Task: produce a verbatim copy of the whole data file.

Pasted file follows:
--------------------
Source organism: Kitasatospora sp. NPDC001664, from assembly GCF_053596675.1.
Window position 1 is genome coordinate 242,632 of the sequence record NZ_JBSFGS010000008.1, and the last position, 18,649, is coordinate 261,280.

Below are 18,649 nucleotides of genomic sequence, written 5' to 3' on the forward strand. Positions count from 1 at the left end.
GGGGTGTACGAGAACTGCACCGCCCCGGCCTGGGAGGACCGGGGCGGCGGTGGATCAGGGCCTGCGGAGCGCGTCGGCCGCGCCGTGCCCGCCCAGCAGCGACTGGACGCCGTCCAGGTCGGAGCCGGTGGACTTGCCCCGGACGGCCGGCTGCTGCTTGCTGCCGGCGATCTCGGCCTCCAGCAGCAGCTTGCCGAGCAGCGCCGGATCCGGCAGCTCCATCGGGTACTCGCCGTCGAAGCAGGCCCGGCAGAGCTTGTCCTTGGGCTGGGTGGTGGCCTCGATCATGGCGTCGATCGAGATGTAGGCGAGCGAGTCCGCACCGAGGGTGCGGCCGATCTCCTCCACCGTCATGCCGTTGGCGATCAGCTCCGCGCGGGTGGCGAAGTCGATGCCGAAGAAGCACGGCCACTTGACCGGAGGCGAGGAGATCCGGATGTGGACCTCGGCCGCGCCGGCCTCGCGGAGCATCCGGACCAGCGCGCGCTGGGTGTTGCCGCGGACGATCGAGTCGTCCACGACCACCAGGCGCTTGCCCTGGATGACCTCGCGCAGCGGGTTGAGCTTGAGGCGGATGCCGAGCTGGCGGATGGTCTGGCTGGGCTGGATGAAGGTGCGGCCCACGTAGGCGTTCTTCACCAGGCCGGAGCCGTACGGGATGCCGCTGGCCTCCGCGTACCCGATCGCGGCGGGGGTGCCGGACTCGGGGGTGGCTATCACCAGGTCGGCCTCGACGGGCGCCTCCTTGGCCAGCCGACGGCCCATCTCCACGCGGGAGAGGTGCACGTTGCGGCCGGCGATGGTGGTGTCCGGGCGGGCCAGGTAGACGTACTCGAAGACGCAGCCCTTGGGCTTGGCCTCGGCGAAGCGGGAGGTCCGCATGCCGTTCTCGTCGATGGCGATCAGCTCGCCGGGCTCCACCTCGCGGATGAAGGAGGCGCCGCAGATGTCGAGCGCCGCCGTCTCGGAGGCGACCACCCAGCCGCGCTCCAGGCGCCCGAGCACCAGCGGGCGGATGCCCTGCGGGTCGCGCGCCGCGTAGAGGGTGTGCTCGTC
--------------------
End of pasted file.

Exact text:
Source organism: Kitasatospora sp. NPDC001664, from assembly GCF_053596675.1.
Window position 1 is genome coordinate 242,632 of the sequence record NZ_JBSFGS010000008.1, and the last position, 18,649, is coordinate 261,280.

Below are 18,649 nucleotides of genomic sequence, written 5' to 3' on the forward strand. Positions count from 1 at the left end.
GGGGTGTACGAGAACTGCACCGCCCCGGCCTGGGAGGACCGGGGCGGCGGTGGATCAGGGCCTGCGGAGCGCGTCGGCCGCGCCGTGCCCGCCCAGCAGCGACTGGACGCCGTCCAGGTCGGAGCCGGTGGACTTGCCCCGGACGGCCGGCTGCTGCTTGCTGCCGGCGATCTCGGCCTCCAGCAGCAGCTTGCCGAGCAGCGCCGGATCCGGCAGCTCCATCGGGTACTCGCCGTCGAAGCAGGCCCGGCAGAGCTTGTCCTTGGGCTGGGTGGTGGCCTCGATCATGGCGTCGATCGAGATGTAGGCGAGCGAGTCCGCACCGAGGGTGCGGCCGATCTCCTCCACCGTCATGCCGTTGGCGATCAGCTCCGCGCGGGTGGCGAAGTCGATGCCGAAGAAGCACGGCCACTTGACCGGAGGCGAGGAGATCCGGATGTGGACCTCGGCCGCGCCGGCCTCGCGGAGCATCCGGACCAGCGCGCGCTGGGTGTTGCCGCGGACGATCGAGTCGTCCACGACCACCAGGCGCTTGCCCTGGATGACCTCGCGCAGCGGGTTGAGCTTGAGGCGGATGCCGAGCTGGCGGATGGTCTGGCTGGGCTGGATGAAGGTGCGGCCCACGTAGGCGTTCTTCACCAGGCCGGAGCCGTACGGGATGCCGCTGGCCTCCGCGTACCCGATCGCGGCGGGGGTGCCGGACTCGGGGGTGGCTATCACCAGGTCGGCCTCGACGGGCGCCTCCTTGGCCAGCCGACGGCCCATCTCCACGCGGGAGAGGTGCACGTTGCGGCCGGCGATGGTGGTGTCCGGGCGGGCCAGGTAGACGTACTCGAAGACGCAGCCCTTGGGCTTGGCCTCGGCGAAGCGGGAGGTCCGCATGCCGTTCTCGTCGATGGCGATCAGCTCGCCGGGCTCCACCTCGCGGATGAAGGAGGCGCCGCAGATGTCGAGCGCCGCCGTCTCGGAGGCGACCACCCAGCCGCGCTCCAGGCGCCCGAGCACCAGCGGGCGGATGCCCTGCGGGTCGCGCGCCGCGTAGAGGGTGTGCTCGTC